This girl, all of nine-years-old, has been an activist for the homeless since she was five. She’s made it her goal to build portable shelters AND grow food for these people.
Another story came out in April, from Denver, Colorado – The story of The Purple Door coffee shop.
The title of this story says a lot: “Coffee shop takes girl from homelessness to happiness.”
Toward the end of May, Steve Hartman on CBS profiled a man in San Francisco, helping with his sewing machine. I love Steve’s stories. This one – It’s mending people’s clothes, impressions, and hearts.
So, you may be asking at this point, “How can I help? What can I do?”
It’s overwhelming, really.
Here are my thoughts:
- Adopt the thought: “If I were in this situation, what would I like to receive?”
- Donate food to your local food pantry. My church does a weekly distribution, and there are so many families that receive assistance this way.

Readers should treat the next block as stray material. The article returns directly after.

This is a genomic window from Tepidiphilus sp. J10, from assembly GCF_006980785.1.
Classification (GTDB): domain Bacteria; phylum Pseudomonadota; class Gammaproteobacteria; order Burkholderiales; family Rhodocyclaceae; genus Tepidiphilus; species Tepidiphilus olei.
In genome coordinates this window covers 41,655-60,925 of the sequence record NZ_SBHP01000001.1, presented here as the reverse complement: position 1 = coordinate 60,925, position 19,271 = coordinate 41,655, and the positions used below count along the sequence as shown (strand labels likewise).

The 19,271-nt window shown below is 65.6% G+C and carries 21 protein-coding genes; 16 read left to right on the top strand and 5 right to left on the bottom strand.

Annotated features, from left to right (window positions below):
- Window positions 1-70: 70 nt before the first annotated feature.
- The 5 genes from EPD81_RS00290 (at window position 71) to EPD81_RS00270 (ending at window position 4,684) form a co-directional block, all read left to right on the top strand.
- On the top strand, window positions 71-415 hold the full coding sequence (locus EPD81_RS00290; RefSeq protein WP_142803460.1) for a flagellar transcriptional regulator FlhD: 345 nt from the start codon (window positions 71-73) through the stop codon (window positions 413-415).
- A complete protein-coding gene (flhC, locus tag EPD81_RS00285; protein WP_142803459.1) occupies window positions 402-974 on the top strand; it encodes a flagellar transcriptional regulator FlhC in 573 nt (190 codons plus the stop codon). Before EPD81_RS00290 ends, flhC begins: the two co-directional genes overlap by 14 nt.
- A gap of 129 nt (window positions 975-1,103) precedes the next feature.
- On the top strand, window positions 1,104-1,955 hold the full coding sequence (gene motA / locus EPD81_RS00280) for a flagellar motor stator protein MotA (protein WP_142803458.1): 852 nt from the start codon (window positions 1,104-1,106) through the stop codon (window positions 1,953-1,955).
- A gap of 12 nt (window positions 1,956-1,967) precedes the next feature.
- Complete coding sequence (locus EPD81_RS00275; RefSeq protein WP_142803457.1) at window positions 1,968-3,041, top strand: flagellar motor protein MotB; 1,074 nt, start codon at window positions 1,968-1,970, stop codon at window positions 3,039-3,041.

- Volunteer with Panera Bread’s Operation Dough-Nation program.
- Learn more about Habitat for Humanity.
- Educate yourself about the community/communities around you. Unfortunately, right now, homelessness is never far away.
- As Mariah says, “We are also asking that everyone make a ‘Blessing Box’ to keep in their car with five non-perishable lunches, blankets, and as the weather gets colder, hats and gloves to be able to immediately help someone in need. You can make a difference! We all can!”
- Any amount of money certainly helps, but sometimes, the littlest items are far better.
- Be the change! Be proactive. If everyone gave the tiniest bit of effort and time, this world would greatly improve.
Bottom line: Get involved! No effort is too small.
Also, it’s never too early to teach your children about the powers of giving, either.
Until the next headline, Laura Beth 🙂